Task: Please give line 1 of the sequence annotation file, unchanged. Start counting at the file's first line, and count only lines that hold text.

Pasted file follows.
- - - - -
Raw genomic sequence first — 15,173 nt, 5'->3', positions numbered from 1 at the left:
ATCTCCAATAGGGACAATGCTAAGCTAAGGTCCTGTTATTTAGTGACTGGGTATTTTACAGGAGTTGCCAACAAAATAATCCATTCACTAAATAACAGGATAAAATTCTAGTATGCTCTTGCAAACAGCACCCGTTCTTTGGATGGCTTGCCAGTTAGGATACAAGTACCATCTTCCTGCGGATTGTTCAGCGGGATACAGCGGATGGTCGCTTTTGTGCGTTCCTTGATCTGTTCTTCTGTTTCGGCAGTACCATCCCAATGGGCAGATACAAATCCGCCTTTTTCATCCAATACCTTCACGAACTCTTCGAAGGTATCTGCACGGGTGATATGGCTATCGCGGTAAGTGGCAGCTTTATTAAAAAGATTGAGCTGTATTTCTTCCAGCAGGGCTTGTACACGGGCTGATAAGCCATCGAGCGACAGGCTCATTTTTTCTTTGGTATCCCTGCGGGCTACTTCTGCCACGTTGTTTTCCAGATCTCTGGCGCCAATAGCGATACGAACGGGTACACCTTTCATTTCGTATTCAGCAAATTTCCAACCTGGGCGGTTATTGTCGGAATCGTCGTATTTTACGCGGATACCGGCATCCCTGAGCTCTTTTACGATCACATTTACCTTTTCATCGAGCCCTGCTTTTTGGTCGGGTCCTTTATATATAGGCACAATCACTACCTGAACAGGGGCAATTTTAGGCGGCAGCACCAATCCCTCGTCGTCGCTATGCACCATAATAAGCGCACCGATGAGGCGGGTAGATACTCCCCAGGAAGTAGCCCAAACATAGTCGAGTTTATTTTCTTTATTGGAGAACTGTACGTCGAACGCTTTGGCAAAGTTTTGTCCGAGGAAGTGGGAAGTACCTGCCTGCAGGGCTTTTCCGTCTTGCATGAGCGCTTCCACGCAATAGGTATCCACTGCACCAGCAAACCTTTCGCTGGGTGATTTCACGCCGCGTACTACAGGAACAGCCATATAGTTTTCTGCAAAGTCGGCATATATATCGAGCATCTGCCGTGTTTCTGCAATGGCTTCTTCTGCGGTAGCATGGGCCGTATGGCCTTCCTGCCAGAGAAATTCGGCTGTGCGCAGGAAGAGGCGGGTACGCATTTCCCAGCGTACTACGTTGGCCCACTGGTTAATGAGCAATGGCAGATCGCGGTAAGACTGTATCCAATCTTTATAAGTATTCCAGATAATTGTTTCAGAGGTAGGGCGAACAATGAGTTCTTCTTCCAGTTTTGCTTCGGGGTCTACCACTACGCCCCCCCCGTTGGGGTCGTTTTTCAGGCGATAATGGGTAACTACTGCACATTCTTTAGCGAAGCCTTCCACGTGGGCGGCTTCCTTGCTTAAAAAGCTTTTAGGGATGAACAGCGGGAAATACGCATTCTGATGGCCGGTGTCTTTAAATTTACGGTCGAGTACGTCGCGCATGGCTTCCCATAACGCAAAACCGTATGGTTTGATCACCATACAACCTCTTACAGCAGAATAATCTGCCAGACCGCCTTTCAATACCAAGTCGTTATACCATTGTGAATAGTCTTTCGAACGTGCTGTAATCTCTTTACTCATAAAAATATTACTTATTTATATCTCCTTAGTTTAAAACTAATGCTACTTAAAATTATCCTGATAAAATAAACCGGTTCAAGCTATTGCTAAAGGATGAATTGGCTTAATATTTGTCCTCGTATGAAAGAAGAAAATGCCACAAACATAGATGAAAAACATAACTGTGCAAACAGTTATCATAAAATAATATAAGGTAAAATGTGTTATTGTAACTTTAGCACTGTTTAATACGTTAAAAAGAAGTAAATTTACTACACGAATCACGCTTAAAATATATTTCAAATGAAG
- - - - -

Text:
Raw genomic sequence first — 15,173 nt, 5'->3', positions numbered from 1 at the left: